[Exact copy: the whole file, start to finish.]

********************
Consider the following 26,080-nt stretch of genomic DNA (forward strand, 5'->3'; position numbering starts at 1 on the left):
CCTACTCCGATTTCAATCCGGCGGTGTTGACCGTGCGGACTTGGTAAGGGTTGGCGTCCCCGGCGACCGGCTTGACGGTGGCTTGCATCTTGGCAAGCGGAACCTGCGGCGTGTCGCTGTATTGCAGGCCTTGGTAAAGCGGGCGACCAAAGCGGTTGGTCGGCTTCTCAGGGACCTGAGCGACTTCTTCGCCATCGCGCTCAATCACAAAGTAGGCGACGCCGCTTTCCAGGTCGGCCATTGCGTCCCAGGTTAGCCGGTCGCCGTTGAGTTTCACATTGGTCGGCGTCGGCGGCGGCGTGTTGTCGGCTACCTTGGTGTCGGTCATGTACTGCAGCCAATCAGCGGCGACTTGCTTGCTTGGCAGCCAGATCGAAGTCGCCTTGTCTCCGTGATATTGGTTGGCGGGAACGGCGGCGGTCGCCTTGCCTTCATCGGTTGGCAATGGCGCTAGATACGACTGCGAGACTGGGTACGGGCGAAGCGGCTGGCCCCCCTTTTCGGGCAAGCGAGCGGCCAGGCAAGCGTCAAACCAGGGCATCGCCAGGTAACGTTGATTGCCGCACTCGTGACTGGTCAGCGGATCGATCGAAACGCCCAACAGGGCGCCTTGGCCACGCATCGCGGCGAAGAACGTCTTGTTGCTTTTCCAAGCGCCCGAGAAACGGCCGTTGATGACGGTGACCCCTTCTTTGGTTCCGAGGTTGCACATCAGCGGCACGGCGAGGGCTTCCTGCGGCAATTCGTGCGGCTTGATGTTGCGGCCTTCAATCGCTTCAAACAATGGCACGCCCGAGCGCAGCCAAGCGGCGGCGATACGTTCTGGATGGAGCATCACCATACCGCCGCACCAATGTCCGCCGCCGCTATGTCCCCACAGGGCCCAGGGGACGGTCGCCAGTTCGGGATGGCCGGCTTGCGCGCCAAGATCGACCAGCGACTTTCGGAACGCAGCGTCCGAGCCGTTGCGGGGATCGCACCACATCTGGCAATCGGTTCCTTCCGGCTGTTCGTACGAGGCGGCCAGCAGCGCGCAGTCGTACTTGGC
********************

Consider the following 26,080-nt stretch of genomic DNA (forward strand, 5'->3'; position numbering starts at 1 on the left):
CCTACTCCGATTTCAATCCGGCGGTGTTGACCGTGCGGACTTGGTAAGGGTTGGCGTCCCCGGCGACCGGCTTGACGGTGGCTTGCATCTTGGCAAGCGGAACCTGCGGCGTGTCGCTGTATTGCAGGCCTTGGTAAAGCGGGCGACCAAAGCGGTTGGTCGGCTTCTCAGGGACCTGAGCGACTTCTTCGCCATCGCGCTCAATCACAAAGTAGGCGACGCCGCTTTCCAGGTCGGCCATTGCGTCCCAGGTTAGCCGGTCGCCGTTGAGTTTCACATTGGTCGGCGTCGGCGGCGGCGTGTTGTCGGCTACCTTGGTGTCGGTCATGTACTGCAGCCAATCAGCGGCGACTTGCTTGCTTGGCAGCCAGATCGAAGTCGCCTTGTCTCCGTGATATTGGTTGGCGGGAACGGCGGCGGTCGCCTTGCCTTCATCGGTTGGCAATGGCGCTAGATACGACTGCGAGACTGGGTACGGGCGAAGCGGCTGGCCCCCCTTTTCGGGCAAGCGAGCGGCCAGGCAAGCGTCAAACCAGGGCATCGCCAGGTAACGTTGATTGCCGCACTCGTGACTGGTCAGCGGATCGATCGAAACGCCCAACAGGGCGCCTTGGCCACGCATCGCGGCGAAGAACGTCTTGTTGCTTTTCCAAGCGCCCGAGAAACGGCCGTTGATGACGGTGACCCCTTCTTTGGTTCCGAGGTTGCACATCAGCGGCACGGCGAGGGCTTCCTGCGGCAATTCGTGCGGCTTGATGTTGCGGCCTTCAATCGCTTCAAACAATGGCACGCCCGAGCGCAGCCAAGCGGCGGCGATACGTTCTGGATGGAGCATCACCATACCGCCGCACCAATGTCCGCCGCCGCTATGTCCCCACAGGGCCCAGGGGACGGTCGCCAGTTCGGGATGGCCGGCTTGCGCGCCAAGATCGACCAGCGACTTTCGGAACGCAGCGTCCGAGCCGTTGCGGGGATCGCACCACATCTGGCAATCGGTTCCTTCCGGCTGTTCGTACGAGGCGGCCAGCAGCGCGCAGTCGTACTTGGC